One of my favorite Victorian sequences, #2: the ending of Hereward the Wake.

Well. That was an eventful week. My book on twentieth century horror fiction is now available from my publisher. (Amazon’s publishing date is incorrect). I got to do a Big Idea piece for John Scalzi’s blog. And I got a whole lot of writing done on the game (second game in a row) that I’m writing on spec but have high hopes for.

But that’s not what you’re here for. You’re here for me to tell you about the Real Cool Moment. In this case, it is the ending of Hereward the Wake. I’d hazard a guess that 99% of you haven’t read it, so let me tell you about it.

Hereward the Wake was written by the Rev. Charles Kingsley and first appeared in as a magazine serial in 1865 before publication as a novel in 1869. It is a fictionalization of the life of the historical Hereward the Wake (circa 1035-circa 1072), a rebel against the eleventh century Norman invasion and occupation of England. Although he became a national hero to the English and the subject of many legends and songs, little is known for certain about Hereward, and it is theorized that he was actually half-Danish rather than of Saxon descent.

In Kingsley’s version of Hereward’s life, Hereward is the son of the Lord of Bourne, a Saxon nobleman of a powerful family. Hereward’s mother is Lady Godiva, and Hereward is as rebellious, spirited, irreligious and rambunctious as Godiva is spiritual and kind. After a friar complains to Lady Godiva that Hereward and his band of friends robbed him of Church money, Godiva is angry and hurt, for this is just the latest in a series of Hereward’s misdeeds. She confronts him and he freely admits to it, showing no shame. She is left with no choice but to declare him outlawed, which is what he wants. (It will allow him to have adventures, rather than be stuck at home). Hereward leaves his father’s house, accompanied only by a family retainer, Martin Lightfoot, who vows to serve him as friend and servant. Hereward then begins his adventuring. In Scotland he slays a giant bear and gains much renown thereby; in doing so he saves the life of a young girl, Alftruda, who he would encounter again. In Cornwall he meets the king and saves the king’s daughter from a bad marriage by killing the would-be groom, a red-bearded giant named Ironhook. This frees the daughter to marry the prince she truly loves and adds to Hereward’s reputation. Hereward adventures further about the British Isles, gathering about him a troop of men and becoming widely known as a doughty fighter and a canny captain of soldiers.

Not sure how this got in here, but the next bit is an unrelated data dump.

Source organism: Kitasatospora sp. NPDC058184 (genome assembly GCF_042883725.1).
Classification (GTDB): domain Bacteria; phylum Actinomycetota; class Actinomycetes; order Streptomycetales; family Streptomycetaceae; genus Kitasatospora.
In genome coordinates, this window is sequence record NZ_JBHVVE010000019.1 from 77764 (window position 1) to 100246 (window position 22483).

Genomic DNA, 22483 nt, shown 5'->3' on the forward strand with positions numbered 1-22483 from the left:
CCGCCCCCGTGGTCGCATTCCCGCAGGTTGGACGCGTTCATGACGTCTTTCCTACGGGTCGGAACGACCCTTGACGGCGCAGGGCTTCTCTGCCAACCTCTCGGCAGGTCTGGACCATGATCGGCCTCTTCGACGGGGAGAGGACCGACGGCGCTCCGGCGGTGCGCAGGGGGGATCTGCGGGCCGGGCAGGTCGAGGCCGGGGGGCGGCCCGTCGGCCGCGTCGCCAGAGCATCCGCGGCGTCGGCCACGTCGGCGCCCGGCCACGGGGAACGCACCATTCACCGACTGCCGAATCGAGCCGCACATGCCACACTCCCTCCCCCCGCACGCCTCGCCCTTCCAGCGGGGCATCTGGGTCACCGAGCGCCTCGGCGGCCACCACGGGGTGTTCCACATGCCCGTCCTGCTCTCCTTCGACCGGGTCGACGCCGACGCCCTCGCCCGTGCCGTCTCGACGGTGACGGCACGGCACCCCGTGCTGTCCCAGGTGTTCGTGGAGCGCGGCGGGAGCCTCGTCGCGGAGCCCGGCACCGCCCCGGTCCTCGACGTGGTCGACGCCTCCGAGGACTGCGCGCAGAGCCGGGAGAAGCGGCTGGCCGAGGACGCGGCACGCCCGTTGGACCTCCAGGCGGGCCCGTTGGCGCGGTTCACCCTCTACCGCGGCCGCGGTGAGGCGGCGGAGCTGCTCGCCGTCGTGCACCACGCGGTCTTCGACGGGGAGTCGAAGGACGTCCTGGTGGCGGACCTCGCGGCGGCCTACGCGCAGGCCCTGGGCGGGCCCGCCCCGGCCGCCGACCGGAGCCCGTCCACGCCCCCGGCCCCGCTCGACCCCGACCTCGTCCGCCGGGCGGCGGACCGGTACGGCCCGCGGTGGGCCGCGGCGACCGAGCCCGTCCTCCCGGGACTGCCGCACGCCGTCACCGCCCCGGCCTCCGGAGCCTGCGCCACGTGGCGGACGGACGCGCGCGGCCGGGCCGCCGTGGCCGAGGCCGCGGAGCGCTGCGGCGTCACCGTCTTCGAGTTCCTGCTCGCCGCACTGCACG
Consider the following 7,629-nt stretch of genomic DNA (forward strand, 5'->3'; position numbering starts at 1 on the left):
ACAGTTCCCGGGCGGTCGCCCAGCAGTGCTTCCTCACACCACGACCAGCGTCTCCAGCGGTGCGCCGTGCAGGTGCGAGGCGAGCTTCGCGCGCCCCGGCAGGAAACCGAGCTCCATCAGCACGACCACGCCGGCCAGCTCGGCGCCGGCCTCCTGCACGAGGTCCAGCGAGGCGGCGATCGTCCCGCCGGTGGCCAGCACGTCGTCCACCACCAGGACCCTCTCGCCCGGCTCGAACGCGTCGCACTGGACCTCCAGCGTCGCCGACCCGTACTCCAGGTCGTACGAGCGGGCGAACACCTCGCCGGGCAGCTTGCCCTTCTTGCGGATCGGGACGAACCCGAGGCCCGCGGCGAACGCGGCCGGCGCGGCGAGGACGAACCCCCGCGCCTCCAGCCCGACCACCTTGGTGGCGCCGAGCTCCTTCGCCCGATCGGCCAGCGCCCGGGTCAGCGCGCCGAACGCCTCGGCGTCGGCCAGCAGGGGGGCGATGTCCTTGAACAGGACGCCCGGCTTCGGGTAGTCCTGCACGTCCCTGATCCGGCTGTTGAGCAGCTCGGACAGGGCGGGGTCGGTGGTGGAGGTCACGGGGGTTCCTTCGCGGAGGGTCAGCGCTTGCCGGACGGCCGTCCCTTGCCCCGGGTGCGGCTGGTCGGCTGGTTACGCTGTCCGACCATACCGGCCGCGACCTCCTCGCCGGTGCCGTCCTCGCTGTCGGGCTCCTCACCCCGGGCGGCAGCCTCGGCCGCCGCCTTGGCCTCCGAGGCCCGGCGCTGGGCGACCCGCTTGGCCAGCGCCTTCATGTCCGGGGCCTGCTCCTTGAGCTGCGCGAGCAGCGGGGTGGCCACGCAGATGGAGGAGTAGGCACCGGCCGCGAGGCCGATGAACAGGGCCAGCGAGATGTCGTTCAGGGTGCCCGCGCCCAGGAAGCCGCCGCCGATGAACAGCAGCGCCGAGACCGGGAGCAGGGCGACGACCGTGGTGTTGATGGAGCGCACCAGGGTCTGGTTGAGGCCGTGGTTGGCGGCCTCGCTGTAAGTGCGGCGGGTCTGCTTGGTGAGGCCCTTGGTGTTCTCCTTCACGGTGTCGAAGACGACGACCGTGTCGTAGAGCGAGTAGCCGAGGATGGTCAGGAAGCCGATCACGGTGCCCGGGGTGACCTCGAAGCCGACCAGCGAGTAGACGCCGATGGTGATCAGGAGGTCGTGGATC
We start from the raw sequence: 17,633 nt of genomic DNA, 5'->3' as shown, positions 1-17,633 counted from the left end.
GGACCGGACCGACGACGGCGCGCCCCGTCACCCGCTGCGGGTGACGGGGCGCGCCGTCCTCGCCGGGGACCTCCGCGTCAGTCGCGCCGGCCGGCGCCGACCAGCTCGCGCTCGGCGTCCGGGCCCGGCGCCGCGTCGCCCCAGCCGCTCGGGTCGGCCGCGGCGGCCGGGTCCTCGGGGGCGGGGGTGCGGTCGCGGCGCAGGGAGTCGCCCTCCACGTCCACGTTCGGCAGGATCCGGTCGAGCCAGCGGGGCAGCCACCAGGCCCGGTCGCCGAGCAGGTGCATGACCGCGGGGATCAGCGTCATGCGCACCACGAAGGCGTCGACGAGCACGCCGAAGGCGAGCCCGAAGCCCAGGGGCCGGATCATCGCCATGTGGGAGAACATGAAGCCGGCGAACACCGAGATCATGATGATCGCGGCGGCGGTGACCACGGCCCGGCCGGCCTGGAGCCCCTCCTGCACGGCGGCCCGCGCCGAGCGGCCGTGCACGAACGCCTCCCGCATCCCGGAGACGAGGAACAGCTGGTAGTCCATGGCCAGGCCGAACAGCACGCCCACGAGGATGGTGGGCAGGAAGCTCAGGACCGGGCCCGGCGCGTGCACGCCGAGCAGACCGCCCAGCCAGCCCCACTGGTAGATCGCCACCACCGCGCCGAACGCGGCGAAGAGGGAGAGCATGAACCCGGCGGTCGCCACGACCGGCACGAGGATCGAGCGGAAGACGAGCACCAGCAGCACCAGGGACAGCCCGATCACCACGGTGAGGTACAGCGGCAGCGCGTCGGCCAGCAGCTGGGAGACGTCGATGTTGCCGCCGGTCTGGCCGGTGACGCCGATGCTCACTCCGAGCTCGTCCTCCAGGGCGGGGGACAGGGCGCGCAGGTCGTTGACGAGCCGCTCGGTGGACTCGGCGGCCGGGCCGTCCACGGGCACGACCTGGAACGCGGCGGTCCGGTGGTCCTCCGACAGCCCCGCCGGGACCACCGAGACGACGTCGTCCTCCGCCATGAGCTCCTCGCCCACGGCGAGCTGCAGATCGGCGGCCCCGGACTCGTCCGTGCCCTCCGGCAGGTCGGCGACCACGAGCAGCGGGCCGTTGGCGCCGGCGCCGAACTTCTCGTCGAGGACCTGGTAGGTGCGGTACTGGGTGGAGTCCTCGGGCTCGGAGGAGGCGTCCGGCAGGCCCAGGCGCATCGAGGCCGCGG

Hereward and his men, traveling by sea, are wrecked on the Flemish Coast, and they take service under Baldwin of Flanders, defeating the French for him. Hereward falls in love with Torfrida, a beautiful woman who is reputed to be a sorceress. Torfrida is equally smitten with Hereward, and the two marry and have a daughter. Meanwhile, back in Britain, King Edward dies and Harold Hardraada succeeds him. But William of Normandy invades Britain and defeats Harold at the Battle of Hastings. Hereward is unhappy with the thought of the Normans ruling England and decides to visit Bourne. There he finds that the Normans have driven his mother from her home and are treating the Saxons badly. Hereward kills the Normans in Bourne and vows that he will go back to Flanders and then return with an army to kill every Norman in England. Hereward puts his mother up in Crowland Abbey, is formally knighted by the monks there, and returns to Flanders. Unfortunately, many of the English in Britain are confused and disunited, and the leader the Danes sent to aid Hereward is stupid and vain and refuses to listen to Hereward’s advice, getting many of his men killed and badly damaging the prospects of the English. When Hereward and his men and the Danes eventually land in England, they are easily defeated, and the Danes flee, leaving Hereward to carry on the fight. Hereward and his men stage a brave, lengthy holdout on the island of Ely, but are eventually betrayed by a group of monks.